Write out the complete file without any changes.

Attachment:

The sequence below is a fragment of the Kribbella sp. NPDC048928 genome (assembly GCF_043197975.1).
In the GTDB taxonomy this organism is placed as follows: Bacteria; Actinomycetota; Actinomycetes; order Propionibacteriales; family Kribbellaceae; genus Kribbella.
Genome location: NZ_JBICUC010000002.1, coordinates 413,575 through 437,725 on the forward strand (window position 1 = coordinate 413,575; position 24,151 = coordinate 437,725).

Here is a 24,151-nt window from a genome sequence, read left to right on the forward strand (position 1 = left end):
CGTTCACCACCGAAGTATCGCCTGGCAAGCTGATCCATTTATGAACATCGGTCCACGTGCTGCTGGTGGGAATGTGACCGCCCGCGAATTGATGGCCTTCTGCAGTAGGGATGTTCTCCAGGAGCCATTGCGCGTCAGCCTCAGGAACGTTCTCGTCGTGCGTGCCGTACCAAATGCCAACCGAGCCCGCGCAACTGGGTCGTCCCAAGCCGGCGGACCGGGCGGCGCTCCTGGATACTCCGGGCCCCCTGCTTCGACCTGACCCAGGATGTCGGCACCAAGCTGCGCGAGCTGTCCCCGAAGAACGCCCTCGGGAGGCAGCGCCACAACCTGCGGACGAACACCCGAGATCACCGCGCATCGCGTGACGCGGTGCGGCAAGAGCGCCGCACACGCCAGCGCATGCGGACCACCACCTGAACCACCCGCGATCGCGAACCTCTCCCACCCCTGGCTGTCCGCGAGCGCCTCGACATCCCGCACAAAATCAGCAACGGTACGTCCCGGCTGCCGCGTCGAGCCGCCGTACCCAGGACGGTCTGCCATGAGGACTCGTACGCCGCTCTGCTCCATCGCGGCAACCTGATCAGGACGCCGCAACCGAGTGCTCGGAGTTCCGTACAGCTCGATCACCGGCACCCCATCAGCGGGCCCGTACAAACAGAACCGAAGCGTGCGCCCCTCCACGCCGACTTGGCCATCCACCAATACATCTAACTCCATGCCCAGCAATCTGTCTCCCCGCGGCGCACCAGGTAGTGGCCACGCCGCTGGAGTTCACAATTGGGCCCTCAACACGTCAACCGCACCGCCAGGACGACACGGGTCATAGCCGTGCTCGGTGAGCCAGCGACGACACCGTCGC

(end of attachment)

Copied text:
The sequence below is a fragment of the Kribbella sp. NPDC048928 genome (assembly GCF_043197975.1).
In the GTDB taxonomy this organism is placed as follows: Bacteria; Actinomycetota; Actinomycetes; order Propionibacteriales; family Kribbellaceae; genus Kribbella.
Genome location: NZ_JBICUC010000002.1, coordinates 413,575 through 437,725 on the forward strand (window position 1 = coordinate 413,575; position 24,151 = coordinate 437,725).

Here is a 24,151-nt window from a genome sequence, read left to right on the forward strand (position 1 = left end):
CGTTCACCACCGAAGTATCGCCTGGCAAGCTGATCCATTTATGAACATCGGTCCACGTGCTGCTGGTGGGAATGTGACCGCCCGCGAATTGATGGCCTTCTGCAGTAGGGATGTTCTCCAGGAGCCATTGCGCGTCAGCCTCAGGAACGTTCTCGTCGTGCGTGCCGTACCAAATGCCAACCGAGCCCGCGCAACTGGGTCGTCCCAAGCCGGCGGACCGGGCGGCGCTCCTGGATACTCCGGGCCCCCTGCTTCGACCTGACCCAGGATGTCGGCACCAAGCTGCGCGAGCTGTCCCCGAAGAACGCCCTCGGGAGGCAGCGCCACAACCTGCGGACGAACACCCGAGATCACCGCGCATCGCGTGACGCGGTGCGGCAAGAGCGCCGCACACGCCAGCGCATGCGGACCACCACCTGAACCACCCGCGATCGCGAACCTCTCCCACCCCTGGCTGTCCGCGAGCGCCTCGACATCCCGCACAAAATCAGCAACGGTACGTCCCGGCTGCCGCGTCGAGCCGCCGTACCCAGGACGGTCTGCCATGAGGACTCGTACGCCGCTCTGCTCCATCGCGGCAACCTGATCAGGACGCCGCAACCGAGTGCTCGGAGTTCCGTACAGCTCGATCACCGGCACCCCATCAGCGGGCCCGTACAAACAGAACCGAAGCGTGCGCCCCTCCACGCCGACTTGGCCATCCACCAATACATCTAACTCCATGCCCAGCAATCTGTCTCCCCGCGGCGCACCAGGTAGTGGCCACGCCGCTGGAGTTCACAATTGGGCCCTCAACACGTCAACCGCACCGCCAGGACGACACGGGTCATAGCCGTGCTCGGTGAGCCAGCGACGACACCGTCGC